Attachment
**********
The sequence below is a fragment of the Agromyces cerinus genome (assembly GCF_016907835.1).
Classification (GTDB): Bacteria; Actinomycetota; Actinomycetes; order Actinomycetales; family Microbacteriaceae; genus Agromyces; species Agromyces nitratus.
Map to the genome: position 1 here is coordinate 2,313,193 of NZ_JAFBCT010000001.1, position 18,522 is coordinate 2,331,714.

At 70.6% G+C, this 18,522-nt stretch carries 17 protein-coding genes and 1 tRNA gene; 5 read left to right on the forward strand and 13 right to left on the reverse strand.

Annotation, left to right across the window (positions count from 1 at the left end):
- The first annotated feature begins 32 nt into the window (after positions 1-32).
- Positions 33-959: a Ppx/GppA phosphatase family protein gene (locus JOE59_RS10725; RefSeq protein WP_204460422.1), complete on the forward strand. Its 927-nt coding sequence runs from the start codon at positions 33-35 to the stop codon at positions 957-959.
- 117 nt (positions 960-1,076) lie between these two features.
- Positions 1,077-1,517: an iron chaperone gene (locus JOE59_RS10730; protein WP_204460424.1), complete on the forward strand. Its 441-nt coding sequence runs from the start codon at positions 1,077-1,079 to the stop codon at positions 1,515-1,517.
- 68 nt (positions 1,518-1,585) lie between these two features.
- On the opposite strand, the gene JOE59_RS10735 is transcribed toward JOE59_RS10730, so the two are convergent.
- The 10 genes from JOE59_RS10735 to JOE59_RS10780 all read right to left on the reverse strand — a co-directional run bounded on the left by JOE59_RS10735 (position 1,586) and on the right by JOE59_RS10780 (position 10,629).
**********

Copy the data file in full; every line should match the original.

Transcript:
The sequence below is a fragment of the Agromyces cerinus genome (assembly GCF_016907835.1).
Classification (GTDB): Bacteria; Actinomycetota; Actinomycetes; order Actinomycetales; family Microbacteriaceae; genus Agromyces; species Agromyces nitratus.
Map to the genome: position 1 here is coordinate 2,313,193 of NZ_JAFBCT010000001.1, position 18,522 is coordinate 2,331,714.

At 70.6% G+C, this 18,522-nt stretch carries 17 protein-coding genes and 1 tRNA gene; 5 read left to right on the forward strand and 13 right to left on the reverse strand.

Annotation, left to right across the window (positions count from 1 at the left end):
- The first annotated feature begins 32 nt into the window (after positions 1-32).
- Positions 33-959: a Ppx/GppA phosphatase family protein gene (locus JOE59_RS10725; RefSeq protein WP_204460422.1), complete on the forward strand. Its 927-nt coding sequence runs from the start codon at positions 33-35 to the stop codon at positions 957-959.
- 117 nt (positions 960-1,076) lie between these two features.
- Positions 1,077-1,517: an iron chaperone gene (locus JOE59_RS10730; protein WP_204460424.1), complete on the forward strand. Its 441-nt coding sequence runs from the start codon at positions 1,077-1,079 to the stop codon at positions 1,515-1,517.
- 68 nt (positions 1,518-1,585) lie between these two features.
- On the opposite strand, the gene JOE59_RS10735 is transcribed toward JOE59_RS10730, so the two are convergent.
- The 10 genes from JOE59_RS10735 to JOE59_RS10780 all read right to left on the reverse strand — a co-directional run bounded on the left by JOE59_RS10735 (position 1,586) and on the right by JOE59_RS10780 (position 10,629).